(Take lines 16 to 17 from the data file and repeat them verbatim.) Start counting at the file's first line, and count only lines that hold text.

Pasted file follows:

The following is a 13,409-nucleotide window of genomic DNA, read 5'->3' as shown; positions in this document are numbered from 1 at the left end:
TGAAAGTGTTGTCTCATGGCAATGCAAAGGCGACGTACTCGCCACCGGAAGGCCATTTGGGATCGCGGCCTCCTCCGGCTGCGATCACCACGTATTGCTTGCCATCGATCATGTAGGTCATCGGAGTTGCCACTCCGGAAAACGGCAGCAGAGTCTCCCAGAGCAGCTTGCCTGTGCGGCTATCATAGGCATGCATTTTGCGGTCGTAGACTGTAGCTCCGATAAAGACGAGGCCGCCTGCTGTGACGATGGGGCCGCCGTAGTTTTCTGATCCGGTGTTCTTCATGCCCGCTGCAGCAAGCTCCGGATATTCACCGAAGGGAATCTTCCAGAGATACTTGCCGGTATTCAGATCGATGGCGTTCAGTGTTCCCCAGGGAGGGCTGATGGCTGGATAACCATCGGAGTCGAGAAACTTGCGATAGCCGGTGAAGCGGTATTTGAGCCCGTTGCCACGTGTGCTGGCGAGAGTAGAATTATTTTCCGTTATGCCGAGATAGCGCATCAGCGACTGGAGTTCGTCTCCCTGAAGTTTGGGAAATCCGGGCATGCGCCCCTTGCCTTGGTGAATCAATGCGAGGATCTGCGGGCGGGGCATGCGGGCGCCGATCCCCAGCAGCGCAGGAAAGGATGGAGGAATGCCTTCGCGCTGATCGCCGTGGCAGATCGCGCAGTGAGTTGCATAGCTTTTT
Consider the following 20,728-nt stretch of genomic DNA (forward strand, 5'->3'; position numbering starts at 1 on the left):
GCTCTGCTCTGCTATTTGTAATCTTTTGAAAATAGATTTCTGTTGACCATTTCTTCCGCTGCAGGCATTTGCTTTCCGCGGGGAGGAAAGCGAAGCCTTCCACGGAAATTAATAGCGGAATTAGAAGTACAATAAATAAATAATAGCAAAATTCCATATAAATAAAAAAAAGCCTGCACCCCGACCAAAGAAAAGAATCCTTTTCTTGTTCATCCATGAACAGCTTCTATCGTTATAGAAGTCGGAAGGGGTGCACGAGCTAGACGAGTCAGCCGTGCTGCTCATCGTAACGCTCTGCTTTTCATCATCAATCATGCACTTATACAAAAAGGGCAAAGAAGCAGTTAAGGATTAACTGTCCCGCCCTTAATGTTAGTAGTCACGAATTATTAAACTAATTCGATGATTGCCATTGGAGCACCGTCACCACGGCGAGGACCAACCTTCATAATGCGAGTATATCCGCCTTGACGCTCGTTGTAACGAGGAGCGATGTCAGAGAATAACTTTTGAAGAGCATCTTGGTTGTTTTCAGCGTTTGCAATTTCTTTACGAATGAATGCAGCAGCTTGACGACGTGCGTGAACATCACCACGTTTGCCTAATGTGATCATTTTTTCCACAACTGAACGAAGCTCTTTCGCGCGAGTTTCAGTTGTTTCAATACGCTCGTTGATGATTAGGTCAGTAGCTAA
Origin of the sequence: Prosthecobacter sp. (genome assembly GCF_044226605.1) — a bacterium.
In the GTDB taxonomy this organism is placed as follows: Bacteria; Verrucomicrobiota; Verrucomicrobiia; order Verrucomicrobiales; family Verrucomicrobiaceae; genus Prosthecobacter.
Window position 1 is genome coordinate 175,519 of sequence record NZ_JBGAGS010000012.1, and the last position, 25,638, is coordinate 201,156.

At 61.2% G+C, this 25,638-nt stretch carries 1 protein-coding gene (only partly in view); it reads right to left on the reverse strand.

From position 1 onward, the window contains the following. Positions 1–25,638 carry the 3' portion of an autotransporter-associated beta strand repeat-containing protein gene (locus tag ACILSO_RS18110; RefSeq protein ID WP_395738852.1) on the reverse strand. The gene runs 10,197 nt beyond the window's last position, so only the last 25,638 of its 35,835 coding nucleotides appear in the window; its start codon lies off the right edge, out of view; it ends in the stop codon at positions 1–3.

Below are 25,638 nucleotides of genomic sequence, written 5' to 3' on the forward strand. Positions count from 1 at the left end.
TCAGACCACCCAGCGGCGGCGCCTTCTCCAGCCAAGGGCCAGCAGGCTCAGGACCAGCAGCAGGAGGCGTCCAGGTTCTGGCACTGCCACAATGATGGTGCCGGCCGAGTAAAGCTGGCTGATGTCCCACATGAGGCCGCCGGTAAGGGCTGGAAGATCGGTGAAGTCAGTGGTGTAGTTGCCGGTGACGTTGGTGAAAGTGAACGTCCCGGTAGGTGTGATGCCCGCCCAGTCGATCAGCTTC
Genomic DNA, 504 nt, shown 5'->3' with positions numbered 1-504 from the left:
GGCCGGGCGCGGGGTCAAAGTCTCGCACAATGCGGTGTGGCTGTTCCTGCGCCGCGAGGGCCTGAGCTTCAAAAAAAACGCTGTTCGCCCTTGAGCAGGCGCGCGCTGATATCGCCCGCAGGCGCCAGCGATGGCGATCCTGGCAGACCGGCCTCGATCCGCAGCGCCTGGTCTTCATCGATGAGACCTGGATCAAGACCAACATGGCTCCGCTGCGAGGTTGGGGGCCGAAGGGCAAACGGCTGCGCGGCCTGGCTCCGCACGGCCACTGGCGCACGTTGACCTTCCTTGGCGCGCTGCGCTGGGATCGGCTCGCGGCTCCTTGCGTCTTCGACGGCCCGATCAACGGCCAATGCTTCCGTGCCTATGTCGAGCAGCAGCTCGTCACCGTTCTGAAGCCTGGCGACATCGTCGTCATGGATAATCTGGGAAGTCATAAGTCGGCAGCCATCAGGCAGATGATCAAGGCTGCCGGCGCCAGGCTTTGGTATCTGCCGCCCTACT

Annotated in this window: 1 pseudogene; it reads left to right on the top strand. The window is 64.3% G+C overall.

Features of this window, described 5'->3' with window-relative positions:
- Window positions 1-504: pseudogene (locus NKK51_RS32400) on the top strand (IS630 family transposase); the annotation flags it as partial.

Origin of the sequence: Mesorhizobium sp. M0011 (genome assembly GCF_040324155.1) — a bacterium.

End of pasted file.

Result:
- Window positions 1-504: pseudogene (locus NKK51_RS32400) on the top strand (IS630 family transposase); the annotation flags it as partial.

Origin of the sequence: Mesorhizobium sp. M0011 (genome assembly GCF_040324155.1) — a bacterium.